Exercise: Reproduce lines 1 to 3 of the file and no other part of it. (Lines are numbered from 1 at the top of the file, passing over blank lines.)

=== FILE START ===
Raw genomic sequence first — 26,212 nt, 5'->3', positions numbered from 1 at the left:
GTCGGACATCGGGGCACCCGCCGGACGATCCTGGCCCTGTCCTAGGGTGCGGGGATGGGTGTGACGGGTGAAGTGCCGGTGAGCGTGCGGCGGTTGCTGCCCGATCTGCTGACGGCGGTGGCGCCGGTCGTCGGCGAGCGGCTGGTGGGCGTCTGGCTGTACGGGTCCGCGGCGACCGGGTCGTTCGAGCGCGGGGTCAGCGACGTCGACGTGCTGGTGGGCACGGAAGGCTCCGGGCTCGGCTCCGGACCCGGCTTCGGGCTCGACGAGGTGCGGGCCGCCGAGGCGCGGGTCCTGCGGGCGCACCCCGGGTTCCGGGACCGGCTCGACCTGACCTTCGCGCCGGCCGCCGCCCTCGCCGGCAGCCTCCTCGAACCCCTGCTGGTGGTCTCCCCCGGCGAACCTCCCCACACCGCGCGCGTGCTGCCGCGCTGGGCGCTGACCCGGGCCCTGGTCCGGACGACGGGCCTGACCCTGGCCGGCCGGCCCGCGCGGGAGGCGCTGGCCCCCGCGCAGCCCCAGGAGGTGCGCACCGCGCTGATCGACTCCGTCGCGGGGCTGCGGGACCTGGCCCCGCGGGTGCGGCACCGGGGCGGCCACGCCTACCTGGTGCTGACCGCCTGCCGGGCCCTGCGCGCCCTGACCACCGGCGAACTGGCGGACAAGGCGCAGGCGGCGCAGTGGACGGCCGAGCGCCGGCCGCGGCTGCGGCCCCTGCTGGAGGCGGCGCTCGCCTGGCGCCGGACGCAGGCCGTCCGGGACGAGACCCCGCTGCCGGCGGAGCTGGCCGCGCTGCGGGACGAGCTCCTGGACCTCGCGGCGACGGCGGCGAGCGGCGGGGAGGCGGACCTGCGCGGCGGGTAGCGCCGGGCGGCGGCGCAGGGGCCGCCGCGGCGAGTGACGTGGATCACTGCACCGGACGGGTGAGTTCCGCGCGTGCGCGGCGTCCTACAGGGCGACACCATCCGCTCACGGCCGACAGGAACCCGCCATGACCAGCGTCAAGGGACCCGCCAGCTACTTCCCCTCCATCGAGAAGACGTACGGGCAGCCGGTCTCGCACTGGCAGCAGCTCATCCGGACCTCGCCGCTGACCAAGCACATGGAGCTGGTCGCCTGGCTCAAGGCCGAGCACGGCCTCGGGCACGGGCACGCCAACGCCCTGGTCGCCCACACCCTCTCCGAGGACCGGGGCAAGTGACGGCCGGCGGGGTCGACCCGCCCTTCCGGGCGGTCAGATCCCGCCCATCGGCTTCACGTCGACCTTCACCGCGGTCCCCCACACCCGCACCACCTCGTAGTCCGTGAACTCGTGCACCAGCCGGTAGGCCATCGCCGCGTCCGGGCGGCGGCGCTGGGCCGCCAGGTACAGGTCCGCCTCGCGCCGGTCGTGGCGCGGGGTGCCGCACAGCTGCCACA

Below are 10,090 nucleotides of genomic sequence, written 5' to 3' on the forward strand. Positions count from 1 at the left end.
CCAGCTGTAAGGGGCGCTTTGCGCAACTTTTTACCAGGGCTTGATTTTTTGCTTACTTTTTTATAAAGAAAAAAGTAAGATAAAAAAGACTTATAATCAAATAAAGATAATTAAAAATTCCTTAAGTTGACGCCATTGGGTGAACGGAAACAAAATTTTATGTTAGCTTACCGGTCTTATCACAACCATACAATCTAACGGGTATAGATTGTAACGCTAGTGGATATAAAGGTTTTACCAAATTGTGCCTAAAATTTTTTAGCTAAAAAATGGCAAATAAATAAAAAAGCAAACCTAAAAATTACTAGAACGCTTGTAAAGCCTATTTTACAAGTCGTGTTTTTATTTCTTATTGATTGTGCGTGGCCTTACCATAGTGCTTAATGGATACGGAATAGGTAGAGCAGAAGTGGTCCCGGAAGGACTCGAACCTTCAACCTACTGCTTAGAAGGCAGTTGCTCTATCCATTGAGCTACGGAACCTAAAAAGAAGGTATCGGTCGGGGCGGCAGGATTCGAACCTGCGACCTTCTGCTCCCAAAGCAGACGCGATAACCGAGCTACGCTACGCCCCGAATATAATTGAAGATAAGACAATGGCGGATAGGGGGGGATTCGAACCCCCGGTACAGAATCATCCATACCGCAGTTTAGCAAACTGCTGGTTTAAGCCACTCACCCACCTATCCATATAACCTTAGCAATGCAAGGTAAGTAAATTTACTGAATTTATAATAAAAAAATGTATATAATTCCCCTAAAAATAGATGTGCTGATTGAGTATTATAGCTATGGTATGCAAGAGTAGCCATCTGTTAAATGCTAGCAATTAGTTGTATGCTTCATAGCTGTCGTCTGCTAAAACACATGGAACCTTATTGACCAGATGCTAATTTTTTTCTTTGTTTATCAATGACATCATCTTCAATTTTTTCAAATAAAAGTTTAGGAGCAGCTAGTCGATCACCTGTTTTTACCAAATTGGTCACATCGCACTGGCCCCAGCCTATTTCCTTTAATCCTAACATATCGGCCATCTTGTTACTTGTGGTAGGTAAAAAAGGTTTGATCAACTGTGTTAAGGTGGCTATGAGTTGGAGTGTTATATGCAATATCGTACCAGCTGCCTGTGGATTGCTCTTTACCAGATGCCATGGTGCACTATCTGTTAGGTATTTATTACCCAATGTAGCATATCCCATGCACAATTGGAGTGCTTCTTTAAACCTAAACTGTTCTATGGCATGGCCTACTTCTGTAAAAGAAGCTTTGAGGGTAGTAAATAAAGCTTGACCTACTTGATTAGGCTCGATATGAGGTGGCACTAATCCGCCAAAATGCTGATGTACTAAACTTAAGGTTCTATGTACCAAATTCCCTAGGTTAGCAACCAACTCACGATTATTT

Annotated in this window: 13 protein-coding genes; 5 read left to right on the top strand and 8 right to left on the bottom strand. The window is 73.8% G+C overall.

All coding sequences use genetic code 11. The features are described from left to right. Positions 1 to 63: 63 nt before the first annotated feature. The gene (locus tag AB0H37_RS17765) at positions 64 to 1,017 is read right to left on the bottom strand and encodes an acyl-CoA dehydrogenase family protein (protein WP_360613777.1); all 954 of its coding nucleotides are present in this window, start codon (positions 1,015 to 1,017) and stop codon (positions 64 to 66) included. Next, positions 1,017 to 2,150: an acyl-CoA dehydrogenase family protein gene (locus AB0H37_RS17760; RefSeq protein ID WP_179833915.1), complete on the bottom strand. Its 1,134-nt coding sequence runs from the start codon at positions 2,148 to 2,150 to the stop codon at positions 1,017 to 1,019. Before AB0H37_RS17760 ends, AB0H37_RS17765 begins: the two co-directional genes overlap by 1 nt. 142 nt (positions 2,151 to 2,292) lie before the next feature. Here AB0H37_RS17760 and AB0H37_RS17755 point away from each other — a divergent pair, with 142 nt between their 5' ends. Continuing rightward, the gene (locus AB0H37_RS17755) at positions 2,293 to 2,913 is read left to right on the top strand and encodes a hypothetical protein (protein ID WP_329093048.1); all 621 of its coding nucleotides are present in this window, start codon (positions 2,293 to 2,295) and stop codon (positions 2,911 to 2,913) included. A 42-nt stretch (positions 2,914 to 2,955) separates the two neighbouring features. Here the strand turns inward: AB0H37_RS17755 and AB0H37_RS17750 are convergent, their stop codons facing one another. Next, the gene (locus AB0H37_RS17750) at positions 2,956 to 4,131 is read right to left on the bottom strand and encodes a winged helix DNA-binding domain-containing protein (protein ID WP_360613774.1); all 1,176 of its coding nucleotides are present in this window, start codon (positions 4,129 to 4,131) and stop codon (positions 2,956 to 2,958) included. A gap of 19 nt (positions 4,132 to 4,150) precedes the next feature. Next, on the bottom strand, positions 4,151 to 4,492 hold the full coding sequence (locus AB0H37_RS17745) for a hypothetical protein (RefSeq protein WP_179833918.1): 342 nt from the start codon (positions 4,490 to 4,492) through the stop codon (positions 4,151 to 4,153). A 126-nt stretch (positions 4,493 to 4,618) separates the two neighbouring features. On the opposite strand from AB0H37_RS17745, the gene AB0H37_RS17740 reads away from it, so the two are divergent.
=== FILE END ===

Raw genomic sequence first — 26,212 nt, 5'->3', positions numbered from 1 at the left:
GTCGGACATCGGGGCACCCGCCGGACGATCCTGGCCCTGTCCTAGGGTGCGGGGATGGGTGTGACGGGTGAAGTGCCGGTGAGCGTGCGGCGGTTGCTGCCCGATCTGCTGACGGCGGTGGCGCCGGTCGTCGGCGAGCGGCTGGTGGGCGTCTGGCTGTACGGGTCCGCGGCGACCGGGTCGTTCGAGCGCGGGGTCAGCGACGTCGACGTGCTGGTGGGCACGGAAGGCTCCGGGCTCGGCTCCGGACCCGGCTTCGGGCTCGACGAGGTGCGGGCCGCCGAGGCGCGGGTCCTGCGGGCGCACCCCGGGTTCCGGGACCGGCTCGACCTGACCTTCGCGCCGGCCGCCGCCCTCGCCGGCAGCCTCCTCGAACCCCTGCTGGTGGTCTCCCCCGGCGAACCTCCCCACACCGCGCGCGTGCTGCCGCGCTGGGCGCTGACCCGGGCCCTGGTCCGGACGACGGGCCTGACCCTGGCCGGCCGGCCCGCGCGGGAGGCGCTGGCCCCCGCGCAGCCCCAGGAGGTGCGCACCGCGCTGATCGACTCCGTCGCGGGGCTGCGGGACCTGGCCCCGCGGGTGCGGCACCGGGGCGGCCACGCCTACCTGGTGCTGACCGCCTGCCGGGCCCTGCGCGCCCTGACCACCGGCGAACTGGCGGACAAGGCGCAGGCGGCGCAGTGGACGGCCGAGCGCCGGCCGCGGCTGCGGCCCCTGCTGGAGGCGGCGCTCGCCTGGCGCCGGACGCAGGCCGTCCGGGACGAGACCCCGCTGCCGGCGGAGCTGGCCGCGCTGCGGGACGAGCTCCTGGACCTCGCGGCGACGGCGGCGAGCGGCGGGGAGGCGGACCTGCGCGGCGGGTAGCGCCGGGCGGCGGCGCAGGGGCCGCCGCGGCGAGTGACGTGGATCACTGCACCGGACGGGTGAGTTCCGCGCGTGCGCGGCGTCCTACAGGGCGACACCATCCGCTCACGGCCGACAGGAACCCGCCATGACCAGCGTCAAGGGACCCGCCAGCTACTTCCCCTCCATCGAGAAGACGTACGGGCAGCCGGTCTCGCACTGGCAGCAGCTCATCCGGACCTCGCCGCTGACCAAGCACATGGAGCTGGTCGCCTGGCTCAAGGCCGAGCACGGCCTCGGGCACGGGCACGCCAACGCCCTGGTCGCCCACACCCTCTCCGAGGACCGGGGCAAGTGACGGCCGGCGGGGTCGACCCGCCCTTCCGGGCGGTCAGATCCCGCCCATCGGCTTCACGTCGACCTTCACCGCGGTCCCCCACACCCGCACCACCTCGTAGTCCGTGAACTCGTGCACCAGCCGGTAGGCCATCGCCGCGTCCGGGCGGCGGCGCTGGGCCGCCAGGTACAGGTCCGCCTCGCGCCGGTCGTGGCGCGGGGTGCCGCACAGCTGCCACA

Below are 10,090 nucleotides of genomic sequence, written 5' to 3' on the forward strand. Positions count from 1 at the left end.